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CSU San Marcos not renewing any assistant coaching contracts due to pandemic

The decision was made from a 'sustainability' standpoint, according to CSUSM. Some students said the decision was 'hasty.'
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Student-athletes at CSU San Marcos are demanding change after the university decided not to renew the contracts for all assistant coaching positions from the athletic department. The university blames growing concerns of “sustainability” of its programs as fall sports have been postponed amid the coronavirus pandemic.

Shelving the assistant coaching contracts for all 13 sports at CSUSM was a decision issued in a statement by Athletic Director Jennifer Milo via email on June 17. 

“From an operational standpoint, due to the suspension of fall play, we had to take some steps to ensure the long-term sustainability of our department,” the email read in part.

However, some student-athletes said the move was premature and inhibits the success of the teams for when they reconvene once it's safe.

Student-athletes tweeted about the transpiring events, posting statements to Instagram in protest of the university’s decisions — accusing the university of firing the coaches rather than the school’s phrasing of “not renewing contracts.”

“We’re calling this a 'firing' because they’re not getting their contracts renewed,” said Akayla Hackson, a CSUSM women’s basketball player. “They say they will bring [assistant coaches] back, but they have to go through the same hiring process.”

Student-athletes said the information provided from the university during this process lacks any guarantee the coaches will be brought back.

Blake Seits, a men’s basketball player, issued a statement on social media to voice his disagreement with the school’s decision.

 “Although we have been told that this is a ‘temporary’ action, we have been given no guarantee that our coaches will be back,” according to Seits’ statement. “We have been left in the dark on these decisions being made that directly affect us.”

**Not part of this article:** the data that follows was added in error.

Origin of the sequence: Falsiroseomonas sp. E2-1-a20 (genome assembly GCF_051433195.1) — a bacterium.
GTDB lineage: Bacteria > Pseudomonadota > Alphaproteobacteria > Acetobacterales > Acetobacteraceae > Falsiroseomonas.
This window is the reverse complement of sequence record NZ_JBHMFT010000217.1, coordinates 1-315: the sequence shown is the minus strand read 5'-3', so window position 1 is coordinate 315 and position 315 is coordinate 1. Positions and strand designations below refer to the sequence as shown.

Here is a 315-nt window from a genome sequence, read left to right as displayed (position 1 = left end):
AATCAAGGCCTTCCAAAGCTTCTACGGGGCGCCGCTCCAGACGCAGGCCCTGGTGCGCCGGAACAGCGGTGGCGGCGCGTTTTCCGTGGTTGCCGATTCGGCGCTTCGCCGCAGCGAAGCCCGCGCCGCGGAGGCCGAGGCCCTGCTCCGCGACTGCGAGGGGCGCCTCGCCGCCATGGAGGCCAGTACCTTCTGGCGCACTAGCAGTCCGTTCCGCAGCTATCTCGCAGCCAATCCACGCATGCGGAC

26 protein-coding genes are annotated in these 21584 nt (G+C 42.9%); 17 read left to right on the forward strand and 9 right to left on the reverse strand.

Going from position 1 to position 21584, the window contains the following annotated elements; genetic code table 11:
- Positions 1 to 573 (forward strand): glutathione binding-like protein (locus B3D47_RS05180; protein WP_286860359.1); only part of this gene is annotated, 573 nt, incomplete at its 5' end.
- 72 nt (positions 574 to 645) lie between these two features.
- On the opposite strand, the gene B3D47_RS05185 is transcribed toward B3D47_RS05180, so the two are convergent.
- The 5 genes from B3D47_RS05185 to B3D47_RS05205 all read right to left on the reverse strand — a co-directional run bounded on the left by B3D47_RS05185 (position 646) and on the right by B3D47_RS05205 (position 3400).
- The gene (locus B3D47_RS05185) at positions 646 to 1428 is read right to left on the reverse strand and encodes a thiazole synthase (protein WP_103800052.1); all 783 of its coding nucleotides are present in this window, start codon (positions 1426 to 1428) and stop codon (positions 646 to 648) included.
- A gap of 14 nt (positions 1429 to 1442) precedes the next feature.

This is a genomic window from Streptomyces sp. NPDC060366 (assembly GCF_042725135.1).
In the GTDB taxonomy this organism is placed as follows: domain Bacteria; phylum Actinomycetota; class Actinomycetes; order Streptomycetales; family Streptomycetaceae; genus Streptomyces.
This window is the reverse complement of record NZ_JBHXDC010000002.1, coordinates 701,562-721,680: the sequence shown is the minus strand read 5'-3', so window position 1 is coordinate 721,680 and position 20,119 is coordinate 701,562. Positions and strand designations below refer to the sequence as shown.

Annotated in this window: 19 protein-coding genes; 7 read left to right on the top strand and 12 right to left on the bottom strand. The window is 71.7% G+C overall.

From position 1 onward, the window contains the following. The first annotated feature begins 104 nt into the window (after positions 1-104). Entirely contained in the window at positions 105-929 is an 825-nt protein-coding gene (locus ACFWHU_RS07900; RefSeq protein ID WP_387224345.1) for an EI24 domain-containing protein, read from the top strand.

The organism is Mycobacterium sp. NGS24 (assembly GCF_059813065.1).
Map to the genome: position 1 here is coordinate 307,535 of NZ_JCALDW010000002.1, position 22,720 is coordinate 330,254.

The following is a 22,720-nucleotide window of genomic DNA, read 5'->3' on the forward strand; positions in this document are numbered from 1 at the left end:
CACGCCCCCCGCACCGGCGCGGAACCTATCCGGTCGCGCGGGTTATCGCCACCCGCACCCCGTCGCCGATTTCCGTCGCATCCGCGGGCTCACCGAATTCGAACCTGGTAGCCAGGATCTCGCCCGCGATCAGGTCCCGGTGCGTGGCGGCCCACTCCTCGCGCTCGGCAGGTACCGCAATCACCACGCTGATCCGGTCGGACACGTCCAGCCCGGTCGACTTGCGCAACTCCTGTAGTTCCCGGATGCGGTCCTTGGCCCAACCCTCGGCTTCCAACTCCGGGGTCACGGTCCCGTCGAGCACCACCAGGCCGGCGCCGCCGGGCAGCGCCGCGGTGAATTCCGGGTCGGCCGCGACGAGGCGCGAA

Seits said he communicated with his assistant coach multiple times a week despite the virus keeping them from practicing. 

“Since we went into quarantine, he has been vital to our team,” Seits said. “They don’t know the effect that assistant coaches have on a program.”

Both Hackson and Seits said it was a hasty decision made by the university in order to save money and the school should have looked at other positions instead of assistant coaches. According to Hackson, athletic department positions like social media workers and facility/equipment managers are still being paid.

“Obviously we don’t want anybody to be fired, but we are just trying to understand and we want communication with our school and I feel like we aren’t getting it,” Hackson said.

As of Thursday evening, none of the assistant coaches would respond to requests for comment on the decision, other than one who wished to remain anonymous.

“I understand why they had to do it, but they claim to be [about] people and relationships but this was not about people,” according to a memo sent from the source.

The California State University system as a whole is preparing for budget cuts due to the coronavirus prohibiting most in-person events. Up to $1 billion is expected to be cut from funding in Governor Gavin Newsom’s final state budget.

Assistant Director of Athletics, Communications Krissty Andaur, said the assistant coaches are not being fired, and that it is only their contracts not being renewed.

“We fully intend to rehire assistant coach positions once COVID-19 is defeated and we have a clear direction that is safe to restart practice and competition in person,” Andaur said in part in an email.

Seits’ statement on Twitter and Instagram gained a few hundred likes and multiple story shares. He also said the statement was sent to the university administration as a letter.

So far, no reversal or further clarifications were given by the university about the state of the coaching positions.

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